Breastfeeding webpage header
Baby breastfeeding while mother and infant hold hands

Women do not need to choose between treating their rheumatic disease and breastfeeding! Almost all women will be able to safely do both.

LactMed is a terrific, free, and constantly updated resource about the safety of breastfeeding on all medications.

Breastfeeding-Compatible Medications

  • Most older anti-rheumatic oral medications:
  • Ibuprofen up to 800mg three times per day.  Ibuprofen is the preferred NSAID with breastfeeding, but others may be acceptable.
  • Prednisone use up to 20mg a day without impacting the baby.  At higher doses, avoid breastfeeding for 4-6 hours after the prednisone dose.
  • Steroid joint injections
  • All biologic medications (including rituximab, tocilizumab, and others) – the size and type of molecule prevents significant transfer of any anti-rheumatic biologic medication into breastmilk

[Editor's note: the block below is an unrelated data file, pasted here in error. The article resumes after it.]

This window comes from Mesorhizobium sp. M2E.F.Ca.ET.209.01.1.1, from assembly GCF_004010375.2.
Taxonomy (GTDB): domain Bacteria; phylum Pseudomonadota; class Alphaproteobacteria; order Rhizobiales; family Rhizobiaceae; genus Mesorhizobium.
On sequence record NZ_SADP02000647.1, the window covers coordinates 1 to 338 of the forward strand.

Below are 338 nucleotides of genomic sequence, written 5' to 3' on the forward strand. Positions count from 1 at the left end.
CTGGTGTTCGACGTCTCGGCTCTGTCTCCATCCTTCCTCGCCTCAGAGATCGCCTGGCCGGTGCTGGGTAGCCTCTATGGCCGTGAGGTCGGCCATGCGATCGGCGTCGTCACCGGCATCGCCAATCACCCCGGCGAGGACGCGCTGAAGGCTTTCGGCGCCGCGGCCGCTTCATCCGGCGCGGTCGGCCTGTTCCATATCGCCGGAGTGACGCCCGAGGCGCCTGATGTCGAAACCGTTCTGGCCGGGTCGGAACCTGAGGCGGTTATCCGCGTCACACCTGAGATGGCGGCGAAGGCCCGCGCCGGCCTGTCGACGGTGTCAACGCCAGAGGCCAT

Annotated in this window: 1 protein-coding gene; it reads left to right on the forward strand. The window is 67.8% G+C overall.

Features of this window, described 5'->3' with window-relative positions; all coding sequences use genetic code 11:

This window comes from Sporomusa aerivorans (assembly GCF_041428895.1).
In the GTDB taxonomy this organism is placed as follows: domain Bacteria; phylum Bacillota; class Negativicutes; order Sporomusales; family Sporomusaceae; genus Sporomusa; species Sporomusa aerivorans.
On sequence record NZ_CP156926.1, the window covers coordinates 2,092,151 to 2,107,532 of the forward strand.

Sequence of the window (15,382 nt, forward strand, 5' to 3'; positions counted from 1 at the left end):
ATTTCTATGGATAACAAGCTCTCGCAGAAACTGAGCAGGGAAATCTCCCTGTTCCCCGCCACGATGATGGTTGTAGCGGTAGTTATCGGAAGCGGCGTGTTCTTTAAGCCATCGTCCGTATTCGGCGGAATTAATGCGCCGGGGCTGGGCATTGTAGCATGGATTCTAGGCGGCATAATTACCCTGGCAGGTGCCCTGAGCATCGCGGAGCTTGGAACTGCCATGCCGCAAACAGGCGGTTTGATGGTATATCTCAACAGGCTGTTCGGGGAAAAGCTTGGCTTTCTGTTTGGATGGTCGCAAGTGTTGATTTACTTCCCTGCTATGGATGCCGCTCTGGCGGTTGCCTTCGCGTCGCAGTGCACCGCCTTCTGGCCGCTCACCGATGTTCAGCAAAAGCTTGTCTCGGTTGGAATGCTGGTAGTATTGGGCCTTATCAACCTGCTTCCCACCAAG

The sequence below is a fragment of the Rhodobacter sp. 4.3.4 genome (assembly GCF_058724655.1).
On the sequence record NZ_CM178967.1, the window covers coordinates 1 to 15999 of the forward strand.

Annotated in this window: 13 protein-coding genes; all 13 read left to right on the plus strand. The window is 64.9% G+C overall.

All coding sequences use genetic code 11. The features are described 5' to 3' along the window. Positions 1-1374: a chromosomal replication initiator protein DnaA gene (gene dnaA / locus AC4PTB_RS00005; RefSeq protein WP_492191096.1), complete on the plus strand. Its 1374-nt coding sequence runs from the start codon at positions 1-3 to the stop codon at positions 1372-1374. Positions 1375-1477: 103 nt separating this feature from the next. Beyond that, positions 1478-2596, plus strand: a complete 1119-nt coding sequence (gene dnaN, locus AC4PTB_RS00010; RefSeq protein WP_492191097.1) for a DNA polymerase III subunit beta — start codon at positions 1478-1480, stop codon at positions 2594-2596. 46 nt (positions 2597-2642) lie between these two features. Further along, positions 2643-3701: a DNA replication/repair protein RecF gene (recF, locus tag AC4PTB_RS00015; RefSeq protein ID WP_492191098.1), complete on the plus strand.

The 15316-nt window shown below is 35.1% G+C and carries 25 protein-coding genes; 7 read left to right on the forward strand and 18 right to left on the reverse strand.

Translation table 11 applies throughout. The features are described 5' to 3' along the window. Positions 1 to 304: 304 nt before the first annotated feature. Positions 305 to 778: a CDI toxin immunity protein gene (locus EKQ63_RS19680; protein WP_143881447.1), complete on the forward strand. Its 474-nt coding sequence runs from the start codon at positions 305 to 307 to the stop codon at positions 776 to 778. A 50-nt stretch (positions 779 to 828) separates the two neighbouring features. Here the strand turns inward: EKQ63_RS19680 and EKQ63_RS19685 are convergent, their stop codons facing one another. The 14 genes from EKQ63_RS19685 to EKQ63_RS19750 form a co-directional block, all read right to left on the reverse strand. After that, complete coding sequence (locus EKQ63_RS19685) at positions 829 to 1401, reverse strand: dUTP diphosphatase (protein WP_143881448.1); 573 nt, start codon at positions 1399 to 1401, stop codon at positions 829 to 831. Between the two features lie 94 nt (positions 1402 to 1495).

Mom holding infant

A special case:

Methotrexate – The ACR Reproductive Health Guidelines conditionally recommend against using methotrexate with breastfeeding. However, the blood and milk level of methotrexate is likely back to zero about 24 hours after the mother takes her weekly dose.  For this reason, it could be safe to use with breastfeeding as long as the mother does not give the baby breastmilk produced in the 24 hours after her weekly methotrexate dose. 

smiling mom holding and infant to her chest

Medications to Avoid with Breastfeeding 

There is not sufficient information about transfer into breastmilk for the following medications. Each of these medications is a ‘small molecule’ that, in theory, could transfer into breastmilk:

  • Leflunomide
  • Cyclophosphamide
  • Mycophenolate
  • Thalidomide and lenalidomide
  • New small-molecule medications (tofacitinib, baricitinib, apremilast, and others) – the small size of these medications suggest they may transfer into breastmilk.  The amount of transfer hasn’t been measured, so it is prudent to avoid these.